Prince William will meet Paul Burrell to explain why he is so upset about the former butler's book on Princess Diana, it is believed.
Paul Burrell says he has done nothing wrong
BBC royal correspondent Nicholas Witchell said Prince William was determined to go ahead with a face-to-face meeting with Mr Burrell.
Mr Burrell has denied accusations he had let Diana down, insisting his book is a "loving tribute", written after he was the victim of a "rollercoaster of madness".
In an interview with the BBC, Mr Burrell said Princes William and Harry should "grow up", after they accused him of betrayal over the book.
Mr Burrell had said he would like to meet both Prince William and Prince Harry, and William is reported to be keen on the idea of meeting, wanting to express his hurt over the affair as well as ensuring there are no further revelations.
Buckingham Palace has taken the unusual step of saying that the Queen supports him in any action he plans to take.
Asked how he felt to be accused of betrayal by the princes, Mr Burrell told the Six O'Clock News: "I was very saddened to hear those words from William and Harry.
"I never had any intention of hurting them. Why would I? I grew up with them I've known them since they were small children. I do care, I have two children of my own.
"I want to go and sit with them and talk about this book, why I did it, why I feel so passionately about it, why I'm proud of it.
"If the Queen would like to be there then that's fine. The Queen has an opinion just the same as anybody else. If she aired that opinion I would air mine too.
"If only I had been given just a little bit more loyalty, on the other side of the coin, waiting for a lifeline, going to the brink of suicide."
Mr Burrell said earlier the book, published on Monday, would not have appeared if the Royal Family had been kinder after his theft trial collapsed.
He also said he wanted to give the princes "a piece of his mind" for not supporting him when he had been at his lowest ebb.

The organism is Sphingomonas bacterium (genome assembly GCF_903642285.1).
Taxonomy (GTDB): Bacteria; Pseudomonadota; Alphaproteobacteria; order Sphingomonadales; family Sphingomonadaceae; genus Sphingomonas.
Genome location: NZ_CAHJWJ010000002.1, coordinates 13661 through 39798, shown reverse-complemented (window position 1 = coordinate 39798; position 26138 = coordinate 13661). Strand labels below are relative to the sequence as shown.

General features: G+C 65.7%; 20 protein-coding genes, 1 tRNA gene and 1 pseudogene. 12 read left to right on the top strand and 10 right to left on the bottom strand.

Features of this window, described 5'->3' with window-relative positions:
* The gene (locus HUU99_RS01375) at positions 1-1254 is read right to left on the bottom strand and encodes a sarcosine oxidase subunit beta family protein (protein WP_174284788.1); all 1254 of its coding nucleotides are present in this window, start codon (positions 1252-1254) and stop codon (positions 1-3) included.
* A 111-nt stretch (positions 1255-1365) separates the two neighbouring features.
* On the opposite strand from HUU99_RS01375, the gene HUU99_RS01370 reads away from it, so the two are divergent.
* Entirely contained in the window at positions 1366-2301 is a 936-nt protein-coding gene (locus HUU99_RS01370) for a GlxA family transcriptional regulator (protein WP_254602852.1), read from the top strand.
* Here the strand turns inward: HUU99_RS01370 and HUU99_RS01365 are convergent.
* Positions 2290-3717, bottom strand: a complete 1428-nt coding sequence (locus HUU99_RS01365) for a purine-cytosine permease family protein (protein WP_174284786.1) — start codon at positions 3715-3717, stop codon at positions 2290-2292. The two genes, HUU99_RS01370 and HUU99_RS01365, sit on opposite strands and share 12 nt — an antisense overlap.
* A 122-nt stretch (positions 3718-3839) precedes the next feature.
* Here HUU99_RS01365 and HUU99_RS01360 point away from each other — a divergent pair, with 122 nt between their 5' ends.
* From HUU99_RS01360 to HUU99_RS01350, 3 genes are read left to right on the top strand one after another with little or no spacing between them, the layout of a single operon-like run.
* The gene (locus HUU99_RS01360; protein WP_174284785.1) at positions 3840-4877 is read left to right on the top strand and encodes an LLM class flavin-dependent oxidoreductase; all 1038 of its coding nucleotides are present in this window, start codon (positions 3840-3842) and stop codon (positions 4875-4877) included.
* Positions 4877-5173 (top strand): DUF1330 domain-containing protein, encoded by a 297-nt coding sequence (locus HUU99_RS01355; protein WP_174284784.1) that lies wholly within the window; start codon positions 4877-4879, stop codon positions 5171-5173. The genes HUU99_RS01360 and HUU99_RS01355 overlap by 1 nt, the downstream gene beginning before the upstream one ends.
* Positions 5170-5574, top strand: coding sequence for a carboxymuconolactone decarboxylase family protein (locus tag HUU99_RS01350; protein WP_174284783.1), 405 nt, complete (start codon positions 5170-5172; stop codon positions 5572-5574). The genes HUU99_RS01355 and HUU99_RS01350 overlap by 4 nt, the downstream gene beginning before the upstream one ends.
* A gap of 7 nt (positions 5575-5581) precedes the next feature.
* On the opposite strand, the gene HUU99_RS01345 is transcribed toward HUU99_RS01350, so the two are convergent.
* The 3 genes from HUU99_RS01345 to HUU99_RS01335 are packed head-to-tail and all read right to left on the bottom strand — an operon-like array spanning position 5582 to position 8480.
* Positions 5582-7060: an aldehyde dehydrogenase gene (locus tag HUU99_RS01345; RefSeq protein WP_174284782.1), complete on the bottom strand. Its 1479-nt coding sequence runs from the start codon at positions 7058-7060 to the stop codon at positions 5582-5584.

In interviews on Monday, Mr Burrell energetically defended himself against accusations that the book, serialised in the Mirror, was a betrayal.
He told BBC Radio Five Live: "I have been on this rollercoaster of madness - I have been here, there and everywhere.
"From the very beginning, from grieving the princess's death, through the memorial fund and being sacked, through the police knocking on my door and taking me to the highest court in the land.
"My name has been trashed, my family has been put through hell and I have been to the brink of suicide.
"At the end of all that, I think it is important that I have a say - I am a human being too and I need to put the record straight."
He insisted he had written it to correct "lies and untruths" about Diana.
He also hinted at more revelations in the future.
He told BBC Radio 4's Today programme: "I have no plans at this moment in time to write another book, but I don't know what the future holds, do I?"
The book - called A Royal Duty - includes extracts of private letters written to and from Diana, as well as claims about her marriage, break-up, subsequent relationships and death.
Mr Burrell told the BBC: "And I would like to ask [the princes] a few questions too... I think I would like to give them a piece of my mind, and ask them why did they personally not help me when I needed help, at the worst point of my life.
"I tried desperately to contact them, but there was no response."